In conceiving the production, Hillel, who was a fan of the 1918 opera, knew he wanted to delve into the subtext of the story – a wife unlocking all her new husband’s secrets, even as he pleads with her to simply love him and let the secrets lie – without overwhelming the music.

“I love a challenge, and the challenge here was not to be too literal with the story and not to overwhelm the music or overcrowd it with ideas,” he says. “I know that I have tremendous power as a video artist, and that power can outweigh what is right. I can ruin the experience by directing attention with a color or an image when attention should be on the emotion of a singer or passage of music being played by a certain instrument. I wanted to do some delicate work here with lighting and images.”

In keeping with his notion of not taking things too literally, Hillel worked with his team – most of which traveled with him to San Francisco – to create images that, even if they weren’t literal or specific to the story, evoked just the right emotion. He’s even using the orchestra itself to help set the mood.

“You have this huge, beautiful orchestra on stage, so you have use it,” he says. “For instance, there’s a recurring ‘blood’ theme in the score, and depending on which part of the orchestra is playing it, we light the musicians in red. It helps with the storytelling and moves the recurring themes forward.”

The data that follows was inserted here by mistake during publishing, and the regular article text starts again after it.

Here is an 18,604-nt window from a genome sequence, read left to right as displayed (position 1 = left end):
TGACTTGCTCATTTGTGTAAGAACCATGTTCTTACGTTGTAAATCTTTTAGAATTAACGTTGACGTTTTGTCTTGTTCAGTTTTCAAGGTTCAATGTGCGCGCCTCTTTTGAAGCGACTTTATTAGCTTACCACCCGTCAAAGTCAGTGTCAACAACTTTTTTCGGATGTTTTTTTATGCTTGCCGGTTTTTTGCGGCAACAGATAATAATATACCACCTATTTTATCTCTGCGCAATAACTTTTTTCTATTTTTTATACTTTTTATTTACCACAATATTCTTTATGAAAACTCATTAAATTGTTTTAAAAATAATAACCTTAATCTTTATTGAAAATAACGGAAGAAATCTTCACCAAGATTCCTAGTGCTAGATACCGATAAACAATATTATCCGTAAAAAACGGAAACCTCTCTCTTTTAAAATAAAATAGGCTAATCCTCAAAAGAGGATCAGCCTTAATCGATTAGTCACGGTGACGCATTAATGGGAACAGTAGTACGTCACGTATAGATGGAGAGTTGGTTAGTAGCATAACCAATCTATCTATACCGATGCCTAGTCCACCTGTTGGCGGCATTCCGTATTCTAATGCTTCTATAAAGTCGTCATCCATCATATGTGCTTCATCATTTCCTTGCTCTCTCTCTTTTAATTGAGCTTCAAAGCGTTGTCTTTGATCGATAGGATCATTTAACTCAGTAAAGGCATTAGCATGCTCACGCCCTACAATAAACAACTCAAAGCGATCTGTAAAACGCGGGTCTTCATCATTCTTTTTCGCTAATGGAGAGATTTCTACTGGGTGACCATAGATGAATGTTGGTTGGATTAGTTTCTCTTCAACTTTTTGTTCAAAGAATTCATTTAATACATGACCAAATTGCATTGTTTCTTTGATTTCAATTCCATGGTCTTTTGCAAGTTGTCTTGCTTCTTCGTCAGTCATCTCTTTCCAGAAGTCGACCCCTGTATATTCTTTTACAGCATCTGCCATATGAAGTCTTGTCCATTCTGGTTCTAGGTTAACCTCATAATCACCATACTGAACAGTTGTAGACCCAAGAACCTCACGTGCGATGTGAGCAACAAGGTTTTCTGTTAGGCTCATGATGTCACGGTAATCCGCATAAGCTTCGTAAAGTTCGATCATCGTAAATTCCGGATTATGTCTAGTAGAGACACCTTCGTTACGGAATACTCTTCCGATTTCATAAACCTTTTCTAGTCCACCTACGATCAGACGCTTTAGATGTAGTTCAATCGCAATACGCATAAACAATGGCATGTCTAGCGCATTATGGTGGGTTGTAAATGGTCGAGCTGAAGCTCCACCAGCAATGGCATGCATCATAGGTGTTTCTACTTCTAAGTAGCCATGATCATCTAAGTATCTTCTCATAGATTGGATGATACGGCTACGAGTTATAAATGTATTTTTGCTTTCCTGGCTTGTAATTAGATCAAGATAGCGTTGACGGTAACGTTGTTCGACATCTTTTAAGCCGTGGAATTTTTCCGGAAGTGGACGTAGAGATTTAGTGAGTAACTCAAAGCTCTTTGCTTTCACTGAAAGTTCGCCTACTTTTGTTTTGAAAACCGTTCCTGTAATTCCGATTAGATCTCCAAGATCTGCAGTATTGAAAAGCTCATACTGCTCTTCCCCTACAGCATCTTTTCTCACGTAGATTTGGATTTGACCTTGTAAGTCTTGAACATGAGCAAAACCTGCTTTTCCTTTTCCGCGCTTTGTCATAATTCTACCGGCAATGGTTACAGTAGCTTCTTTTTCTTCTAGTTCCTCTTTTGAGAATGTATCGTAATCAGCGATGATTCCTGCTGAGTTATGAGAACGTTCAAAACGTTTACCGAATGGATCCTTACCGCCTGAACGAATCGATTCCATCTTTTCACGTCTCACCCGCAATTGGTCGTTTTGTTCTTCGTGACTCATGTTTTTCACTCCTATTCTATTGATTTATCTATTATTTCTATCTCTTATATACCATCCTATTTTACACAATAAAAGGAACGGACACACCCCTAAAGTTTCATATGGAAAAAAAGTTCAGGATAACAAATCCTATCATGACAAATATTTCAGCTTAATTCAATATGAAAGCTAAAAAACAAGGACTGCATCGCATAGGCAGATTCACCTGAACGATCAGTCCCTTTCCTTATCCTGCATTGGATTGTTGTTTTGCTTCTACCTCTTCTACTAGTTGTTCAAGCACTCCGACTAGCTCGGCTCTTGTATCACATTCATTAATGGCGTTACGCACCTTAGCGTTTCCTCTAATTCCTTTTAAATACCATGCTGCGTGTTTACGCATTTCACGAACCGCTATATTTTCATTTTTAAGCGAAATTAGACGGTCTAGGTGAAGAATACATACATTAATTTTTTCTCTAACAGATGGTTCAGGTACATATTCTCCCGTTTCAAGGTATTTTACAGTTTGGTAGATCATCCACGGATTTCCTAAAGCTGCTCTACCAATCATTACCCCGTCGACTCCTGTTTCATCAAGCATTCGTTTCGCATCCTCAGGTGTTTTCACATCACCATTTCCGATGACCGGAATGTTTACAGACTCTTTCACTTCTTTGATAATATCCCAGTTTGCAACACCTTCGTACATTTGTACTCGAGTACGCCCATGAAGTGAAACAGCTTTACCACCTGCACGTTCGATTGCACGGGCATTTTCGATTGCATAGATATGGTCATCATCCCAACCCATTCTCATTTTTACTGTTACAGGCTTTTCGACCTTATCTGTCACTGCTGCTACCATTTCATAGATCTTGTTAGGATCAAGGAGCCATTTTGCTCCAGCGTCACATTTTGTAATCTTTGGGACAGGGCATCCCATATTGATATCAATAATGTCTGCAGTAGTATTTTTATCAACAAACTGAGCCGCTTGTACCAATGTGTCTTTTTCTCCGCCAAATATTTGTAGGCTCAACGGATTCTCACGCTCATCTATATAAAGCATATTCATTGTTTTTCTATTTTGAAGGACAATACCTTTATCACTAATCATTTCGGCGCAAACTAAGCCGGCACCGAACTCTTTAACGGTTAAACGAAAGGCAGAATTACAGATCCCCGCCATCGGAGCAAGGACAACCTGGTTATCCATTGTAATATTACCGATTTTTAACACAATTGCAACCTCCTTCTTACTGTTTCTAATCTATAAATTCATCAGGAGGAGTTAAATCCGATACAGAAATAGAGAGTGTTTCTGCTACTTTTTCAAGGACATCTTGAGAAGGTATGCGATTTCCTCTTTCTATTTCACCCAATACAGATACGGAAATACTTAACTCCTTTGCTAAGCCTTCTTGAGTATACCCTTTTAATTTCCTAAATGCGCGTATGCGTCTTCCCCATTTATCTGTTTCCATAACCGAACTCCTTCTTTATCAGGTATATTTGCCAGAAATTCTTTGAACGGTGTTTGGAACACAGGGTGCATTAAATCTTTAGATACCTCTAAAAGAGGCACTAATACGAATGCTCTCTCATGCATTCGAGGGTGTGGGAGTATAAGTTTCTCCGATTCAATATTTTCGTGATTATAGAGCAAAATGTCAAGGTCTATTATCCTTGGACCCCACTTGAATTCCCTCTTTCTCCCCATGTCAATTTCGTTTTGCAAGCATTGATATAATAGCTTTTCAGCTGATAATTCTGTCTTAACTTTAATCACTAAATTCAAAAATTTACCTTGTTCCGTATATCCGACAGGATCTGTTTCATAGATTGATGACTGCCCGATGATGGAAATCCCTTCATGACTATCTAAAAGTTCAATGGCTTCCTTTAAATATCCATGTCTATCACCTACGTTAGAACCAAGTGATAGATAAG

Described as “semi-staged,” the production could be better described as “almost staged.” If the orchestra weren’t on stage, you’d still have two actors – mezzo-soprano Michelle DeYoung as Judith and bass-baritone Alan Held as Bluebeard – in costume and inhabiting the towering castle set and its ever-changing projections. Talk about your hybrid projects – here you have an opera performed with an on-stage symphony orchestra with a set designed for a venue that’s not used to housing sets. As Hillel says, he likes a challenge.

“We tend to piss off the opera purists,” Hillel says with a laugh. “Some of them just don’t like the use of video. Some say we use too much, some say we don’t use enough. Some people love it; some people hate it. You can’t please everybody. If everybody liked it, it would probably be middle-of-the-road, and what’s interesting about that?”

In keeping with the unusual, adventurous spirit of Bluebeard, the Symphony is planning some special events. Laura Stanfield Prichard gives a pre-show take an hour before each performance (free to all ticket holders). And on Friday, June 22, things get really interesting with Davies After Hours, a post-concert music event featuring the Magik*Magik Orchestra with special guest John Vanderslice performing their musical response to Bluebeard. The event will also feature artwork curated in partnership with the Crucible in Oakland. The event is free to June 22 ticket holders.

[bonus video]
Nick Hillel, director of Duke Bluebeard’s Castle discusses his concept for the production.

The San Francisco Symphony’s Duke Bluebeard’s Castle is at 8pm Thursday, Friday and Saturday (June 21, 22 and 23) at Davies Symphony Hall on Grove Street between Van Ness Avenue and Franklin Street, San Francisco. Tickets are $35-$145. Call 415-864-6000 or visit www.sfsymphony.org.